Nord Stream 2 Presents Biodiversity Conservation Strategy for the Kurgalsky Nature Reserve

  • Nord Stream 2 has developed a biodiversity conservation strategy for the Kurgalsky nature reserve in Russia, in line with international best practice, and initiated an open discussion with the expert community
  • The strategy is based on comprehensive surveys and studies of the entire reserve area
  • The next step will be developing a long-term Biodiversity Action Plan to achieve a net gain for the Kurgalsky reserve in cooperation with authorities and experts

Jan. 24, 2018 | St Petersburg, Russia | Nord Stream 2 AG, the developer of a new pipeline to supply Russian natural gas to the EU market through the Baltic Sea, has presented its proposal for a biodiversity conservation strategy for the Kurgalsky nature reserve in Russia. The company invited a range of environmental authorities, NGOs, experts and scientists to an open dialogue on this strategy at a round table in St Petersburg. The approach has been supported by the Committee for Natural Resources of the Leningrad Region.

Among the participants were representatives of the Ministry of Natural Resources and Environment, the Leningrad regional government, including the Committee of Natural Resources, scientific institutes, environmental NGOs and experts.

To develop the conservation strategy, Nord Stream 2 launched a complex biodiversity study programme across the entire Kurgalsky peninsula in summer 2017. The study was conducted in line with established international methodology over six months to assess vegetation cover features, clarify the distribution of rare protected species of vascular plants, bryophytes, lichens and fungi, amphibians, reptiles, birds, terrestrial mammals, and geomorphological features of the nature reserve.

“The scope of our study in Kurgalsky included mapping rare species throughout the entire reserve, in addition to the already known habitats of certain species,” said Dr. Elena Chaadaeva, an expert at ECOPROJECT, the company that carried out the complex biological study. “In line with international practices, we carried out the route surveys along identified research transects in the southern and northern parts of the peninsula and registered every occurrence of rare species."

The outcomes of the study, including the results of a critical habitat assessment and a Ramsar integrity assessment, were presented at the round table by Russian and international experts from several environmental consultancies. The biodiversity study, performed in the area for the first time on such a scale, has made it possible to obtain scientifically consistent and synchronous data on the ecology of the whole Kurgalsky peninsula. In addition to an accurate assessment of the distribution of valuable habitats throughout the reserve, the study identified areas of concern due to anthropogenic or natural processes that could lead to degradation of biodiversity values.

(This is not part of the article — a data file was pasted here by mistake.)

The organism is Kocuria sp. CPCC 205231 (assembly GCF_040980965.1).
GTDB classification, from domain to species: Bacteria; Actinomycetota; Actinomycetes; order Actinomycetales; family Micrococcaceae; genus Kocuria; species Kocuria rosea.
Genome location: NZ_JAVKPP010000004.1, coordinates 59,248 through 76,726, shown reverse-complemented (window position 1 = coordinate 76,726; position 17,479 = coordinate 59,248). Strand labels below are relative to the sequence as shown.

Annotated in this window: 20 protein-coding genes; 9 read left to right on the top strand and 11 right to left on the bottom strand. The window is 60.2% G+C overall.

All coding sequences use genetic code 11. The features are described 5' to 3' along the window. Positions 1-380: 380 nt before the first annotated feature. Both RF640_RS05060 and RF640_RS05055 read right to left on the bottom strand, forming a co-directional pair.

A Critical Habitat Assessment was also performed by leading global environmental consultancy ERM to verify whether endangered species or habitats are present within the general area of influence of the project. They confirmed initial assumptions that the overall Kurgalsky peninsula qualifies as a critical habitat under IFC PS6. The assessment concluded that, although no measurable adverse effects on the integrity and ecological functions of the Kurgalsky reserve will occur as a result of the project implementation, Nord Stream 2 should strive to achieve a net environmental gain for the Kurgalsky area.

“Based on the design and information made available to ERM, we have concluded that the Nord Stream 2 project will have no significant effect on the ability of the Kurgalsky reserve to function as a Ramsar site. It will continue to support the habitats, species and processes for which it was designated,” ERM technical director Les Hatton said. “Developing a robust Biodiversity Action Plan will enable Nord Stream 2 to meet its obligations to international environmental standards compliance.”

The round table in St Petersburg enabled an open and broad discussion of the proposed strategy, in addition to providing Nord Stream 2 with relevant feedback. The next step for Nord Stream 2 will be developing a detailed Biodiversity Action Plan for the Kurgalsky reserve as a sustainable and long-term commitment. To ensure full adherence to the IFC PS, the study results and the proposed biodiversity action plan will be scrutinised by independent environmental consultants who have been working on the project’s documentation since 2016.

The biodiversity action plan is a key component of the Environmental and Community Initiatives Strategy developed by Nord Stream 2 for the landfall in Russia. Nord Stream 2 aims to implement the plan in continued cooperation with relevant authorities and experts.

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